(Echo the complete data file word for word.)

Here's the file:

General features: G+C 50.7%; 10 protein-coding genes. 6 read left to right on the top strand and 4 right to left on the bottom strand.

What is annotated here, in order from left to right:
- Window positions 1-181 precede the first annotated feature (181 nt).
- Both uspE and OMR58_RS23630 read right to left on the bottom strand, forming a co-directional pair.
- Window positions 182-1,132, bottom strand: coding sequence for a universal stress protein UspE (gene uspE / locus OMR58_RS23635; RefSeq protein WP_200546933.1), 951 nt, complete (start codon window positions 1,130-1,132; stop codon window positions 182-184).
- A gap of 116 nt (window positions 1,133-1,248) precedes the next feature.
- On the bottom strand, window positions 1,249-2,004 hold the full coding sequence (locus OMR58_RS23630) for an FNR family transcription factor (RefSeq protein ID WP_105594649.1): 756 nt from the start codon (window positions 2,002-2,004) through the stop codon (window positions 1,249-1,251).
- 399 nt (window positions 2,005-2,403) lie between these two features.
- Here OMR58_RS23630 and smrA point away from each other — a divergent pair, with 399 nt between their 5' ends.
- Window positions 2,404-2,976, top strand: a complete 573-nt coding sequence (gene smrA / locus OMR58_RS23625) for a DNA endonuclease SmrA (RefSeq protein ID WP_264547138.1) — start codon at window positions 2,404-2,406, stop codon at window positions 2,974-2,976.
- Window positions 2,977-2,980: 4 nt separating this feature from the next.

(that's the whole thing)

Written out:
General features: G+C 50.7%; 10 protein-coding genes. 6 read left to right on the top strand and 4 right to left on the bottom strand.

What is annotated here, in order from left to right:
- Window positions 1-181 precede the first annotated feature (181 nt).
- Both uspE and OMR58_RS23630 read right to left on the bottom strand, forming a co-directional pair.
- Window positions 182-1,132, bottom strand: coding sequence for a universal stress protein UspE (gene uspE / locus OMR58_RS23635; RefSeq protein WP_200546933.1), 951 nt, complete (start codon window positions 1,130-1,132; stop codon window positions 182-184).
- A gap of 116 nt (window positions 1,133-1,248) precedes the next feature.
- On the bottom strand, window positions 1,249-2,004 hold the full coding sequence (locus OMR58_RS23630) for an FNR family transcription factor (RefSeq protein ID WP_105594649.1): 756 nt from the start codon (window positions 2,002-2,004) through the stop codon (window positions 1,249-1,251).
- 399 nt (window positions 2,005-2,403) lie between these two features.
- Here OMR58_RS23630 and smrA point away from each other — a divergent pair, with 399 nt between their 5' ends.
- Window positions 2,404-2,976, top strand: a complete 573-nt coding sequence (gene smrA / locus OMR58_RS23625) for a DNA endonuclease SmrA (RefSeq protein ID WP_264547138.1) — start codon at window positions 2,404-2,406, stop codon at window positions 2,974-2,976.
- Window positions 2,977-2,980: 4 nt separating this feature from the next.